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  1. #1

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    Developing Kodak T-Max400

    I am brand new to developing my own film. I was looking at fixers and saw that there is hardening and non-hardening fixer. Does T-max400 need the hardening fixer? Any help would be great, thanks.

  2. #2
    Barry S's Avatar
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    TMAX 400 is a modern film that doesn't need a hardening fixer, so use whatever is convenient for you.

  3. #3
    Christopher Walrath's Avatar
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    Wirelessly posted (BlackBerry9000/4.6.0.167 Profile/MIDP-2.0 Configuration/CLDC-1.1 VendorID/102 UP.Link/6.3.0.0.0)

    I use 'odak Indicator SB. Film takes about 2.5 min to clear. I fix for 5.5 min and agitate same as developer.
    Thank you.
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  4. #4
    Thomas Bertilsson's Avatar
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    No you don't need hardening fixer. But as with anything gelatin, it can only withstand so much stress and impact, so I suggest to use care whatever fixer you decide on.
    Something you will notice with Tmax films is that they will have a pink / magenta cast when it comes out of the fixer. You can fix it for longer to eliminate the cast (just time it, see how long it takes) or you should be able to wash it out afterward. The pink cast will not hurt your printing any, but if you're like me it'll drive you nuts anyway. So with Tmax films I fix for seven minutes until the capacity of the fixer is spent.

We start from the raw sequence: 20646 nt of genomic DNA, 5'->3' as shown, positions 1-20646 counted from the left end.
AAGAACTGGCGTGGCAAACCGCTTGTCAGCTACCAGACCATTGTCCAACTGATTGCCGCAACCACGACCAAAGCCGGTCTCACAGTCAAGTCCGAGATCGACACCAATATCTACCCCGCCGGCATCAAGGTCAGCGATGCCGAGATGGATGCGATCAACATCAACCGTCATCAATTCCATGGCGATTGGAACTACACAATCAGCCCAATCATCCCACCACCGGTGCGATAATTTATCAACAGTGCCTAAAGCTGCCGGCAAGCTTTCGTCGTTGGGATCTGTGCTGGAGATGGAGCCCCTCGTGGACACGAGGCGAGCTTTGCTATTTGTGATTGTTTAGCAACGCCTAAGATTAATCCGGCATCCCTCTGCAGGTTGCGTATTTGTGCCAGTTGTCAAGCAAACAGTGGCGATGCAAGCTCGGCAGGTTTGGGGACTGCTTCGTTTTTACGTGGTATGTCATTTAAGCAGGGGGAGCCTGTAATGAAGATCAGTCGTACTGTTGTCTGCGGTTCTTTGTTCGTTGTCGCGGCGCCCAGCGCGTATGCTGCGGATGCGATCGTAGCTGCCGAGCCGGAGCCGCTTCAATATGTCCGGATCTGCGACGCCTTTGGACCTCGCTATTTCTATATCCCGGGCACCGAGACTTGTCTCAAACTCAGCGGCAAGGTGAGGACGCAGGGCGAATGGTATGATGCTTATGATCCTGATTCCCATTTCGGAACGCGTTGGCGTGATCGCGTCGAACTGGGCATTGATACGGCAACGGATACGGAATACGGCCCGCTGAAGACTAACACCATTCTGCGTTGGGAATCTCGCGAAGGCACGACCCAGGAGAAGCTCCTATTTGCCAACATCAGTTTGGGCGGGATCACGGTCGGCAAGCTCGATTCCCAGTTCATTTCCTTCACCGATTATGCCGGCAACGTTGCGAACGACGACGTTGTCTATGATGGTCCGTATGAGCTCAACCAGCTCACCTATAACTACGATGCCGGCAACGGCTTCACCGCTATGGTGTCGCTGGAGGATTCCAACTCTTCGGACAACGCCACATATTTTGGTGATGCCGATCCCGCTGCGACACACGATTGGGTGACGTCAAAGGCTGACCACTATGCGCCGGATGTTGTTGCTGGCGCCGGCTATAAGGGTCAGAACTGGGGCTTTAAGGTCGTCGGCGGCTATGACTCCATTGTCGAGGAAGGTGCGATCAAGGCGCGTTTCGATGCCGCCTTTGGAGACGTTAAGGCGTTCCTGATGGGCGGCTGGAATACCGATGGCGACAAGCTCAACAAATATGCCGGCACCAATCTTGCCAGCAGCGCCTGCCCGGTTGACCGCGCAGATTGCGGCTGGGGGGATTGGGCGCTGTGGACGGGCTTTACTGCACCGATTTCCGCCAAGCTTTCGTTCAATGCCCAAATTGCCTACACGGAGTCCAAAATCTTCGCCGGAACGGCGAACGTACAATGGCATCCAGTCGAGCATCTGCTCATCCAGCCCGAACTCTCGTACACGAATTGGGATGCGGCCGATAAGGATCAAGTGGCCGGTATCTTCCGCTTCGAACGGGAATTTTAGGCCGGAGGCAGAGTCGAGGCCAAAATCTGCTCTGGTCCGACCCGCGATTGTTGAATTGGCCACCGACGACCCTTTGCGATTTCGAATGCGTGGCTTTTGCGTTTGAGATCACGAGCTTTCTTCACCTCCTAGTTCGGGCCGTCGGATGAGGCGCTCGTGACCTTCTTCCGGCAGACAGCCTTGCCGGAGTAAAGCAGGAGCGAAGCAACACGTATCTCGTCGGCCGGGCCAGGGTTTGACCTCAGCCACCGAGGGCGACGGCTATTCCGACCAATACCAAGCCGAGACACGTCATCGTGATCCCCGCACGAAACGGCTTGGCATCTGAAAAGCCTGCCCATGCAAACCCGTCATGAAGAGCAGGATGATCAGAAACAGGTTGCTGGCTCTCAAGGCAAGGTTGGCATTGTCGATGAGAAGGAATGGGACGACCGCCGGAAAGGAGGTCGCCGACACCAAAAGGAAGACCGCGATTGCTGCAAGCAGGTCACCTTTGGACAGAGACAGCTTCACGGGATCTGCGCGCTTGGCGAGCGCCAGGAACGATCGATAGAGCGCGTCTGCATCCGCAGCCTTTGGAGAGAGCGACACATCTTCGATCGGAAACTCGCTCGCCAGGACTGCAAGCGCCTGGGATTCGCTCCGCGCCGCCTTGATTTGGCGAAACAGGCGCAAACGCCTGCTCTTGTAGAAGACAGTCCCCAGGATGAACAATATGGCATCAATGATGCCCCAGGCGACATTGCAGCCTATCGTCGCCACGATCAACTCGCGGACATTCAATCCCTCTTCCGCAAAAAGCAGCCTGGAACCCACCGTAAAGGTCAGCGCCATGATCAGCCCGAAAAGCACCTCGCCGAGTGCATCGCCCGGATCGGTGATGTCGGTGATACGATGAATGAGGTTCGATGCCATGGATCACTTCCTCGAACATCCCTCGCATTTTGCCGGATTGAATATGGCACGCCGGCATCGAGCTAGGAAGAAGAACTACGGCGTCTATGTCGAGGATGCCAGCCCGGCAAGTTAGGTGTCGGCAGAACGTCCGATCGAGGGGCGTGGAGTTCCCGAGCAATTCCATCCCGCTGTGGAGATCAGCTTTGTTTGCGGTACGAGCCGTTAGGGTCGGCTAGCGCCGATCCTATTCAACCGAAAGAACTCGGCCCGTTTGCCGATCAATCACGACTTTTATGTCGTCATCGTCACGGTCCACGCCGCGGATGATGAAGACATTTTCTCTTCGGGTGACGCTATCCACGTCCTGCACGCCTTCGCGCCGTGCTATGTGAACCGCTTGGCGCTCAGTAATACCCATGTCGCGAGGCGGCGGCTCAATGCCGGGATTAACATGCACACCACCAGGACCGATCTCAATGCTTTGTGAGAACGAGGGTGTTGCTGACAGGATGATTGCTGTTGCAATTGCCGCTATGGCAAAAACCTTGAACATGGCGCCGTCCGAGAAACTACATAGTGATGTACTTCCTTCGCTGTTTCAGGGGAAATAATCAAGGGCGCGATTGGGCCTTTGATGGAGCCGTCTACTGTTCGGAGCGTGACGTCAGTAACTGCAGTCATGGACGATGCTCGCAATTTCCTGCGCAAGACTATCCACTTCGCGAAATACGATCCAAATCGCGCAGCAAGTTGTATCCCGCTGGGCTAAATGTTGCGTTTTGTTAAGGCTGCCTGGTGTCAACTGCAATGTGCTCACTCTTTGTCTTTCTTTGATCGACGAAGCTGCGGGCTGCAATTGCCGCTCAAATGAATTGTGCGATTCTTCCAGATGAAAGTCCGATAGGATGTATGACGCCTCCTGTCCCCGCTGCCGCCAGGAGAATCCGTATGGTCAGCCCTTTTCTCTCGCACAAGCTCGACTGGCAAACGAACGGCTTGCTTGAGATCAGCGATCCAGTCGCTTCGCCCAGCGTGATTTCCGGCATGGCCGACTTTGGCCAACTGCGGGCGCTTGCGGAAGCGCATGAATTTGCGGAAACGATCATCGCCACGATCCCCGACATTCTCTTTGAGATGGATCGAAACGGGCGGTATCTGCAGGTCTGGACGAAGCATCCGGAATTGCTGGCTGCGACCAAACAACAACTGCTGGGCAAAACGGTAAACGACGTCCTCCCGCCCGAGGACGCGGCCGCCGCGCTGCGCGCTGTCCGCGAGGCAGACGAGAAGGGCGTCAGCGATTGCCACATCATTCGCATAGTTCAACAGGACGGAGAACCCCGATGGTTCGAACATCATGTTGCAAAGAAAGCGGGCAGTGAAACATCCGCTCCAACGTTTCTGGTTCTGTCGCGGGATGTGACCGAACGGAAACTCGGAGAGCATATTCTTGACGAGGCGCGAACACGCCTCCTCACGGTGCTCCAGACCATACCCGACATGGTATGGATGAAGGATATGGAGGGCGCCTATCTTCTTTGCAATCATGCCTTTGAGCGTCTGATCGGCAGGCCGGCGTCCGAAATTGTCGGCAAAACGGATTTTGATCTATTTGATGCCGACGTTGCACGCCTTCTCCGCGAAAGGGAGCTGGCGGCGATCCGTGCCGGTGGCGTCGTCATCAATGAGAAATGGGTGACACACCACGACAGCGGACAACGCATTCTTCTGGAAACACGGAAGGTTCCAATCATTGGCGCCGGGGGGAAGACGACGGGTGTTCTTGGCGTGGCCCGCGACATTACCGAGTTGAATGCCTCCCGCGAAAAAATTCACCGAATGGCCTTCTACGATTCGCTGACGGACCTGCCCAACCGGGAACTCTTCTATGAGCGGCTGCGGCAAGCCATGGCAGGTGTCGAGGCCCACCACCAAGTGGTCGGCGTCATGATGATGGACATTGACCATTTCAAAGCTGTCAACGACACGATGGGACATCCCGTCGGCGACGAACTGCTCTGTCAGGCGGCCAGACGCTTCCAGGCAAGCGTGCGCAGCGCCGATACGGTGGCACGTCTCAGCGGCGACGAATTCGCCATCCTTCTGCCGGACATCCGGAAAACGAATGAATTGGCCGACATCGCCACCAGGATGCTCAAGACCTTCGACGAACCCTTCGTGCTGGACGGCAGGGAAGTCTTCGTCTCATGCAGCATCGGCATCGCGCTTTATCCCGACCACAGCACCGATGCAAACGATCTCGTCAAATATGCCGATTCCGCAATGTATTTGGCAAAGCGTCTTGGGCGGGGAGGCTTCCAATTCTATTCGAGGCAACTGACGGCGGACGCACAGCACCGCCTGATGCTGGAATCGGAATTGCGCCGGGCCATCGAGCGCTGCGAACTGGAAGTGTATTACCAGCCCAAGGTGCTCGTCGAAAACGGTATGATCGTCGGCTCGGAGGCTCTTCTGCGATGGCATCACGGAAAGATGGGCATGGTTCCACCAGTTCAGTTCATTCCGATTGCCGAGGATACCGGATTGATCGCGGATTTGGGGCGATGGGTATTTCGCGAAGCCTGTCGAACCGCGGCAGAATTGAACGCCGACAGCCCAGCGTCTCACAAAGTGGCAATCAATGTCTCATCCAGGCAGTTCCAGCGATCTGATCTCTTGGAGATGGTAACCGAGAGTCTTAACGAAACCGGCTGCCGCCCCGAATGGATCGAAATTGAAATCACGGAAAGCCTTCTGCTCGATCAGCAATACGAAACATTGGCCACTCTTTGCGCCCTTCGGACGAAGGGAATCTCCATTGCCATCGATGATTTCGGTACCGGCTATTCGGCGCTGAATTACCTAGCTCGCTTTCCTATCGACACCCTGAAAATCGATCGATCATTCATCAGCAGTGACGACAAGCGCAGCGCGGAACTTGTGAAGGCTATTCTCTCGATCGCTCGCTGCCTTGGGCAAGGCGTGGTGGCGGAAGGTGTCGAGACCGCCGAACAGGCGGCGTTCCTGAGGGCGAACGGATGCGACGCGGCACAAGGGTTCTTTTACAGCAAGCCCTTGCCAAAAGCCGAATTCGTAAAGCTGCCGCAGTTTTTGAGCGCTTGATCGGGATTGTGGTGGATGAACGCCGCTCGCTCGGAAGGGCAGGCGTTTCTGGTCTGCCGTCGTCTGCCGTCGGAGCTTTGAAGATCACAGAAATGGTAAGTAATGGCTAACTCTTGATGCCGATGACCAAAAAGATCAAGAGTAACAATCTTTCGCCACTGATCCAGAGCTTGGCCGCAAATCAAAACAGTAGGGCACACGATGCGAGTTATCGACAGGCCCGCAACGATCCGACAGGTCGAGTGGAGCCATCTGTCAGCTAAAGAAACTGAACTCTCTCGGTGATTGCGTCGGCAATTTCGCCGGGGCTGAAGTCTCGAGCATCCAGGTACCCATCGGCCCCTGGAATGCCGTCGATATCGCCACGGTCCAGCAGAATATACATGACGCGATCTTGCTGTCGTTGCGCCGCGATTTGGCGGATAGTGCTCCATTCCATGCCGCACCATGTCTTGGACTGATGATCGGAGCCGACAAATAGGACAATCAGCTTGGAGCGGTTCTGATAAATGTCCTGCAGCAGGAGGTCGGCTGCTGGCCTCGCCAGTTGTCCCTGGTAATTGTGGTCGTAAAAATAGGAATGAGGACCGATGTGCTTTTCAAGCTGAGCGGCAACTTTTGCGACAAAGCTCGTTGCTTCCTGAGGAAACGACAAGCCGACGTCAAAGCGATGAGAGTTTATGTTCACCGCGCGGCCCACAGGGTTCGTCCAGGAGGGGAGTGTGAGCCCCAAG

I agitate continuously during fixing. With a daylight tank it's a good workout. And congratulations on your film of choice. It's excellent product.

    - Thomas
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  5. #5

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    thanks guys! I figured I should check before beginning to develop film. Thomas: yeah I heard from my friend who got me into photography that T-max film was really good. Also, this may be a stupid question but what is the difference between hardening and non-hardening fixer? Do some types of film just need hardening fixer? Anyway, thanks again for the help.

  6. #6
    Anscojohn's Avatar
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    Hi Seamonster,
    Hardener is a chemical that hardens the film so it is less easily damaged. Hardener can be added to the stop bath; to the fixer; or even used as a seperate bath. Many films have hardener already incoporated in the emulsion.
    It might have it's downsides--overhardening of your film can make it brittle, I think. And maybe a bit harder to wash out all the fixer. But it has been around a long time. More often than not, I use a hardening fixer for my film. I do not use a hardening fixer for my paper.
    John, Mount Vernon, Virginia USA

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    John,
    thanks for the information.

  8. #8

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    The one thing you do want is a rapid fixer. Plain old hypo (sodium thiosulfate), as in powdered fixer, can barely fix T-MAX films. You want a rapid fixer, based on ammonium thiosulfate.

  9. #9

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    ahh ok, that's another thing I wasn't sure about. Thanks!

  10. #10
    c6h6o3's Avatar
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    Quote Originally Posted by John Shriver View Post
    The one thing you do want is a rapid fixer. Plain old hypo (sodium thiosulfate), as in powdered fixer, can barely fix T-MAX films. You want a rapid fixer, based on ammonium thiosulfate.
    Powdered fixer is also ammonium thiosulfate. The Rapid Fixer is just more concentrated.

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